The headline in the May 19 Bangor Daily News was an attention-getter: “4th graders’ reading levels raise alarm.” United Way of Eastern Maine and its partners are joined in an effort to stem that tide.
It’s the simple things that make a difference in building a young child’s foundation for future success. It’s not flash cards or expensive educational toys — it’s making your grocery trip into a treasure hunt for colors and shapes. Turning laundry-sorting into a silly song. Or on your next walk, narrating your child’s actions as if you were a sports announcer. Even dinner can become a learning opportunity, as your toddler builds math skills by counting eggs.
That’s the idea behind the new Born Learning public engagement campaign, and more specifically, a brand-new Born Learning Trail, which will open this Saturday at the Herbert Sargent Community Center on Bennoch Road in Old Town. Sponsored by Sargent Corp., Bangor Savings Bank and the Old Town Parks and Recreation Department, and with the invaluable assistance of volunteers from the University of Maine, United Technology Center and the Job Corps, the Old Town Born Learning Trail will become a new favorite place for children, their parents and caregivers to interact. United Way of Eastern Maine is pleased and proud to be a partner in its planning and construction.
The goal of Born Learning is to provide parents, grandparents and caregivers with easy, concrete “action steps” they can take, during everyday activities, to enrich early learning. The reality is that children are learning constantly, right from birth. We know that what happens in a child’s early years matters, and that the adults in their lives can provide loving, nurturing support in very simple ways to build a strong foundation for future success.
Here at United Way of Eastern Maine, we’re hoping to find more community partners to help us build several more Born Learning Trails. Why are we doing this? The fact is, nearly half of U.S. kindergartners enter school with underdeveloped learning skills. According to the U.S. Department of Education, these kindergartners fall behind their peers in essential skills such as reading. And low-income children are at least one to two years behind.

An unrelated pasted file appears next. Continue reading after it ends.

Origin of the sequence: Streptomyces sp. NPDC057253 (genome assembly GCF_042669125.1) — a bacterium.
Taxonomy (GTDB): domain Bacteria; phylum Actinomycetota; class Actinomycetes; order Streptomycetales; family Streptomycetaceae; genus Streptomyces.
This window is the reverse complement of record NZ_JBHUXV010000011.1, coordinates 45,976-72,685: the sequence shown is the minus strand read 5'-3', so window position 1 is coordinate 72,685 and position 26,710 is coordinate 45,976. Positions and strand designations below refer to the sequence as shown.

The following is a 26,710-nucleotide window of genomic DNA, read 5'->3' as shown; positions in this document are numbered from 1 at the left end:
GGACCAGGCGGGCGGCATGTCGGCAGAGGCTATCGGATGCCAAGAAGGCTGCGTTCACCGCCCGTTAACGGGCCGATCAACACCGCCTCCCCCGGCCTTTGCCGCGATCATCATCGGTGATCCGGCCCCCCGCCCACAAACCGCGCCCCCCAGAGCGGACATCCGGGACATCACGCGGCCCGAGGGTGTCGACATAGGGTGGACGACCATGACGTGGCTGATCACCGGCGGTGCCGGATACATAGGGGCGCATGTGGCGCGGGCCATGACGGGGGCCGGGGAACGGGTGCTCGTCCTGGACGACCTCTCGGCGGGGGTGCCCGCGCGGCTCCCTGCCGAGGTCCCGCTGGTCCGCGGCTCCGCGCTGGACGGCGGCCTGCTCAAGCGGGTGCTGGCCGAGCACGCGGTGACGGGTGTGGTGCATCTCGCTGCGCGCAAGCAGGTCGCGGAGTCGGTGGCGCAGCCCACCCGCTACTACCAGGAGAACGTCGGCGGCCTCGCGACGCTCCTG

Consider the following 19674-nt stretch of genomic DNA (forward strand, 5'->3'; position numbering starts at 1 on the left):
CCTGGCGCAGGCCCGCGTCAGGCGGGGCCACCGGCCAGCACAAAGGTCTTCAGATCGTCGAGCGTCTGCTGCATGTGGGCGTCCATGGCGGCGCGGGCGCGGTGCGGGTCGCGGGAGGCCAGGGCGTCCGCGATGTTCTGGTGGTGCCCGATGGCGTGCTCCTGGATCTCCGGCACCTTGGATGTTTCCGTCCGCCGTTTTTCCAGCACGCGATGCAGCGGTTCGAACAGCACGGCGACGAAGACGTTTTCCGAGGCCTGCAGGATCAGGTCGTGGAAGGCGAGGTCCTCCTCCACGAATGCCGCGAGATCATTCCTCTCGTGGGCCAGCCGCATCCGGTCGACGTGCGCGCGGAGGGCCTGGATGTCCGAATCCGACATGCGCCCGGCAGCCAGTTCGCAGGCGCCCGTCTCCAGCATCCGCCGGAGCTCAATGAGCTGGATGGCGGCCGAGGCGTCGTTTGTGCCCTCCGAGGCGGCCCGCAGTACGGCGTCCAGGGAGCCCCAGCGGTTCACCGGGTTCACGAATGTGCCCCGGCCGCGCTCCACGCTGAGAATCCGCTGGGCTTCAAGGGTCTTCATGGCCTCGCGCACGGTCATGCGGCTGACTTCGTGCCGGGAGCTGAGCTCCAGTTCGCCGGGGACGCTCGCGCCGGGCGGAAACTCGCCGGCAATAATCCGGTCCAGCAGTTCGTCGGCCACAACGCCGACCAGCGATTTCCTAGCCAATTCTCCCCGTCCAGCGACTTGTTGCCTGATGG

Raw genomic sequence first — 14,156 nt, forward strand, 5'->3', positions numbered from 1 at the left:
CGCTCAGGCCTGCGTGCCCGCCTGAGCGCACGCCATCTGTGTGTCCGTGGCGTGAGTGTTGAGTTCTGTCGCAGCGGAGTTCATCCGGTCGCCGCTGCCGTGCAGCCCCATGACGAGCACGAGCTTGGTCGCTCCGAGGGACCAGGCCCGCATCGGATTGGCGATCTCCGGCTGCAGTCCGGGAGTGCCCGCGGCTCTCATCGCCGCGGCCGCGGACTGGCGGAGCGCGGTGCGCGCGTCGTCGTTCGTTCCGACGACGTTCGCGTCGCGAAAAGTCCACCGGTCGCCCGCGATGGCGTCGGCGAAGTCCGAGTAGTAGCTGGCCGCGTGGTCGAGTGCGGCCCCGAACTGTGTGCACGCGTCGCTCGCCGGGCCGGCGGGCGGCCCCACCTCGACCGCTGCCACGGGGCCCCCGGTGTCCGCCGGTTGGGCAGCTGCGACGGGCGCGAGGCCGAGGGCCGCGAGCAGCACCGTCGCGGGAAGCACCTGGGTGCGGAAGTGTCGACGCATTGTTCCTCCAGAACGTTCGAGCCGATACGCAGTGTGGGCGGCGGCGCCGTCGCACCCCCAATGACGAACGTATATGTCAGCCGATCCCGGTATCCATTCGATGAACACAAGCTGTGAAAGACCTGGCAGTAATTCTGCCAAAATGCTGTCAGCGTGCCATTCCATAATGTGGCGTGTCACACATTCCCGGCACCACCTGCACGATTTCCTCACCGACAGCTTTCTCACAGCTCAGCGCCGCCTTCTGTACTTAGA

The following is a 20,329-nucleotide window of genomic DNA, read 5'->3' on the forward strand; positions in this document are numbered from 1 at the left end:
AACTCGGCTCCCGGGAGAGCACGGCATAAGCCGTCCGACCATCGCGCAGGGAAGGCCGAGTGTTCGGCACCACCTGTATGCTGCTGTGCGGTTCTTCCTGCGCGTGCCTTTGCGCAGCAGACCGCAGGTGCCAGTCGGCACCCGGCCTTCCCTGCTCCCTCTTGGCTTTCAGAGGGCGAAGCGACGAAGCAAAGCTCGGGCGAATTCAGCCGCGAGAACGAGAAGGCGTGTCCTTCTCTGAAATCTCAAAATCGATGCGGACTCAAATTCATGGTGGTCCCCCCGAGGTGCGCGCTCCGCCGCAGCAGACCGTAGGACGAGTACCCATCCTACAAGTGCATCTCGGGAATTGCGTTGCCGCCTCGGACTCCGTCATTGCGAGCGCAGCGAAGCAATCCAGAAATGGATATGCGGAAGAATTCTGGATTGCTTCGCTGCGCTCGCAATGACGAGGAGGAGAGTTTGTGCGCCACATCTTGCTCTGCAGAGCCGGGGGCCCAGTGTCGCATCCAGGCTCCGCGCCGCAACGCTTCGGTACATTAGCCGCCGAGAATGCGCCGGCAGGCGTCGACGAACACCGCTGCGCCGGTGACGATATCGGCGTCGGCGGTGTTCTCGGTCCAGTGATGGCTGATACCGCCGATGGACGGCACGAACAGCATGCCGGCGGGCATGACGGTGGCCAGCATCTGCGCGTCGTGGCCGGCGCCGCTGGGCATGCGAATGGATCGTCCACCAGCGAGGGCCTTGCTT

Too many children are coming to school prepared to fail — in school, work and life.
Our efforts are in support of the research cited by Dean Crocker of the Maine’s Children’s Alliance that says, “From kindergarten to grade three, a child learns to read and from grade four on, a child reads to learn” (BDN, May 19). That’s why we’re conducting the Born Learning campaign — as part of this community’s commitment to ensure every child comes to school prepared to succeed as their education unfolds.
It has been proved that quality early learning in the first few years is a strong foundation for school success. The 40-year High/Scopes Perry Preschool study shows that investing in early learning early on pays huge dividends later on — in reduced crime, fewer teen pregnancies, more high school graduates, and more individual success in work and life.
But parents sometimes undervalue their role in preparing their children for school success, don’t always know what to do to encourage early learning, and don’t think they have time to do what it takes. (Those are results from public opinion research conducted by United Way and its Born Learning partners.) In response to these needs, Born Learning can help parents relax, have fun and use everyday activities to create fun learning moments for young children.
So please join us Saturday and see our area’s first Born Learning Trail for yourselves. See how, with community partners working together, we can provide some really meaningful and educational resources for our children today and into the future.
What young children learn depends on the experiences they have each and every day, especially in the early years. At United Way of Eastern Maine, we see this as one of our greatest challenges, and one of our greatest opportunities. Please join us in this effort. When our community works together, we can do what matters most for our children.
John Kuropchack is the CEO of United Way of Eastern Maine. A Family Summer Fun Day at the Herbert Sargent Community Center is from 10 a.m. to 1 p.m. Saturday. To learn more about local Born Learning Trails, call United Way of Eastern Maine at 941-2800.